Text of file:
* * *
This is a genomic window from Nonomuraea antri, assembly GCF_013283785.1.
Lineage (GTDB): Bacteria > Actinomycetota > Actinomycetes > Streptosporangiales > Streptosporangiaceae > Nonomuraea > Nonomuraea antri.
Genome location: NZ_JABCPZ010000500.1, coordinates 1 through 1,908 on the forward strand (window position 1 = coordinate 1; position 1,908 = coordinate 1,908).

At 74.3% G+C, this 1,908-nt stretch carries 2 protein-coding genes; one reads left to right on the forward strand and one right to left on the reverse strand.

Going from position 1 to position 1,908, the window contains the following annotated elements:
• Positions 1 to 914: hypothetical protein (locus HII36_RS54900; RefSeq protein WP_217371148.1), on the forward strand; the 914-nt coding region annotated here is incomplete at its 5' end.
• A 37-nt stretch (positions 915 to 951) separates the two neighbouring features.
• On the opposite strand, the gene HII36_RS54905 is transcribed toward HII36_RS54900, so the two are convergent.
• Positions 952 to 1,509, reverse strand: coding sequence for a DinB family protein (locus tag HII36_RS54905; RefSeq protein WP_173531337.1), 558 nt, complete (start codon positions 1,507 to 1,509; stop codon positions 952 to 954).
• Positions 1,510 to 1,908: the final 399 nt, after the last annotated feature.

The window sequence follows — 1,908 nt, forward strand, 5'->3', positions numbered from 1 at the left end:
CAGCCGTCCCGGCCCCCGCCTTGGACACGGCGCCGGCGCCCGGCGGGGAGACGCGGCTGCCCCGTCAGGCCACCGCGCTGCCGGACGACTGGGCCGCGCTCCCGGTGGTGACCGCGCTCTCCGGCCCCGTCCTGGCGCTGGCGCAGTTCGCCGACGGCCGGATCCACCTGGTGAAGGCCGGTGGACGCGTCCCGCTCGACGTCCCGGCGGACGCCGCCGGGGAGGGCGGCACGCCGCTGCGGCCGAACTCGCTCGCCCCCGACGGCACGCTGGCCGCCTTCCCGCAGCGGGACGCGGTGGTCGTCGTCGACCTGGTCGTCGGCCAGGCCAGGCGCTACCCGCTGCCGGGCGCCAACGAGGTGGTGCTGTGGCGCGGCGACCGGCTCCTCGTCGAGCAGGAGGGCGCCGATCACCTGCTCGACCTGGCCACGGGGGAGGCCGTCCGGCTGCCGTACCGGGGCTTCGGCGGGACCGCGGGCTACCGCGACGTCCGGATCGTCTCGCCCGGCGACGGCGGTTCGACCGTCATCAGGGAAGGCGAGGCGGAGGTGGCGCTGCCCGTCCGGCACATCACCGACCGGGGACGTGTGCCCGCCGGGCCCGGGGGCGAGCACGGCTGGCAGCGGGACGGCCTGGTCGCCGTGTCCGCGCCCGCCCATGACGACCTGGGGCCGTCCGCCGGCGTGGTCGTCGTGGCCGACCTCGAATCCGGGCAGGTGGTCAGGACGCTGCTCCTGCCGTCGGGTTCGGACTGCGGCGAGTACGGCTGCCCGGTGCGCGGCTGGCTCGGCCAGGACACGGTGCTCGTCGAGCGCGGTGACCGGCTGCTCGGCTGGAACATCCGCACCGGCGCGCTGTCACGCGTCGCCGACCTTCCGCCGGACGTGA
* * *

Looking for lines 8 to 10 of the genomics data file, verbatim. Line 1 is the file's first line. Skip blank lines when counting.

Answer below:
• On the opposite strand, the gene HII36_RS54905 is transcribed toward HII36_RS54900, so the two are convergent.
• Positions 952 to 1,509, reverse strand: coding sequence for a DinB family protein (locus tag HII36_RS54905; RefSeq protein WP_173531337.1), 558 nt, complete (start codon positions 1,507 to 1,509; stop codon positions 952 to 954).
• Positions 1,510 to 1,908: the final 399 nt, after the last annotated feature.